Now that hedge-fund Pacificor has spent $29.5 million for the Terminator movie rights, a new chapter in the war against Skynet seems assured. We're betting it'll be a reboot — and here's how it could be a decent movie.
Pacificor won the auction for the Terminator movie rights, but has given losing bidders Sony and Lionsgate "an exclusive window" to make the next film in the series. (I'm guessing "exclusive window" means the two studios have to make the film within a certain period of time, or they lose their chance.) And with so much money already invested in this property, it seems likely that a new movie will happen soon. But Terminator Salvation didn't do well enough to justify a second McG-helmed feature, or a film that explicitly follows up on that film. There's already been talk about restarting the Terminator saga from square one.
Let's be clear: The best thing that could happen to the Terminator series might be a long, healthy rest. There's really no reason to drag the endoskeletons out of mothballs for yet another formulaic string of chase scenes any time soon. At the very least, Terminator should take as long a rest as Star Trek took after Nemesis and Enterprise. But if we have to get a new Terminator film soon, then a reboot is the best way to go.
Sure, we're sick of the plague of reboots and "reimaginings" in Hollywood, but the Terminator saga might be the rare case where starting over from scratch makes sense. Terminator Salvation was a scorched-Earth campaign of storytelling — there's nothing in that film that we were left wanting to see more of. The little psychic mute girl? Teenaged Kyle Reese who has to be protected at all costs so he can father John Connor in the past/future? John Connor with the cyborg super-heart in his chest? The inept, gullible resistance leaders? No thanks. If you did a sequel, you'd have to ignore all those elements and just pretend the last movie didn't happen.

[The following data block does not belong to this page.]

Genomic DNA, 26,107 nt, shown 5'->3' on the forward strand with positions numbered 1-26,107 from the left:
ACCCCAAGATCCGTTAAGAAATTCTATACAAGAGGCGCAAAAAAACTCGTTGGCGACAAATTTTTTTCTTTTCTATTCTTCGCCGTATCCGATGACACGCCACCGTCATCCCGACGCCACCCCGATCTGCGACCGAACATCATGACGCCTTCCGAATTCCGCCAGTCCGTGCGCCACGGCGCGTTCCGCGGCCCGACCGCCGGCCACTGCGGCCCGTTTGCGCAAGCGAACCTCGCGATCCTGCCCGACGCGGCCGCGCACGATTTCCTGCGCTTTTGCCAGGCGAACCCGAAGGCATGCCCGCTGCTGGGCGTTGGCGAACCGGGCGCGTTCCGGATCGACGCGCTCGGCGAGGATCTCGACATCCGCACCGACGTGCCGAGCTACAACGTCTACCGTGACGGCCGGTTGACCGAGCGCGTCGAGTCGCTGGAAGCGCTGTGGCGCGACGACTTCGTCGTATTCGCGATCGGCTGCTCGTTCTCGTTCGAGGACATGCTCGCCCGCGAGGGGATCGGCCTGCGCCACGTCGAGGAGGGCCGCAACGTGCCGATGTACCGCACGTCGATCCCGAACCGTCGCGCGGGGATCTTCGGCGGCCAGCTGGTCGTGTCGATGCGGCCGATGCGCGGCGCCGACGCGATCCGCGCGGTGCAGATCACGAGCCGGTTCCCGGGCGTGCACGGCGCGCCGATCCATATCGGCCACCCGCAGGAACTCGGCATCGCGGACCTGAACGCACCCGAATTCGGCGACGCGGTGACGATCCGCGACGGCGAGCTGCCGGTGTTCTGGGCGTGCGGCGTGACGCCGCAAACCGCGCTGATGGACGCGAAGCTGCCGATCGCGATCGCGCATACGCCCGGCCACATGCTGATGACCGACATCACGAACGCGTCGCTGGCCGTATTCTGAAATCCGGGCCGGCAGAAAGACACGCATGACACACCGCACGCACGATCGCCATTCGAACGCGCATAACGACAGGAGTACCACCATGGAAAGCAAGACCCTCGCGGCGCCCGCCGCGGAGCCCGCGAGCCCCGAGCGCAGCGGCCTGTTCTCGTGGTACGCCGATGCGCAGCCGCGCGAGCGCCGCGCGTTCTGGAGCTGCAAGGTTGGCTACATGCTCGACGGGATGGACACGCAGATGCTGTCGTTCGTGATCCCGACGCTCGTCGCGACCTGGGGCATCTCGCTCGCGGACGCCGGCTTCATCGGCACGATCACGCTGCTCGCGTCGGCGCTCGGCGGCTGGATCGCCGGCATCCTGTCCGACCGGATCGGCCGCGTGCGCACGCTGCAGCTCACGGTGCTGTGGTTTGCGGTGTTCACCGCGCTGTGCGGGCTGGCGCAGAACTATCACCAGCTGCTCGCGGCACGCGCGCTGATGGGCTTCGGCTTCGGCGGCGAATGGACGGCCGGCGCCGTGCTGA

More than anything, Terminator Salvation made a powerful argument that the series was played out. There have been too many trips back in time, too many alternate timelines.
Most of all, there's the fact that Terminator 5 sounds like a direct-to-DVD movie starring the guy from the most recent Knight Rider TV series. Terminator 5 doesn't sound like a major theatrical release. (They wouldn't call it Terminator 5, of course. But that would be the perception.
What would be awesome, of course, is if the studios turned around and handed control of the Terminator series over to Joss Whedon, who bid $10,000 for it and probably has a terrific idea for a Terminator film. Or if they backed up a truck full of money to Josh Friedman's house and got him to write a movie loosely based on Terminator: The Sarah Connor Chronicles, his brilliant show that was hobbled by the writers' strike. Neither of these things will happen, more's the pity.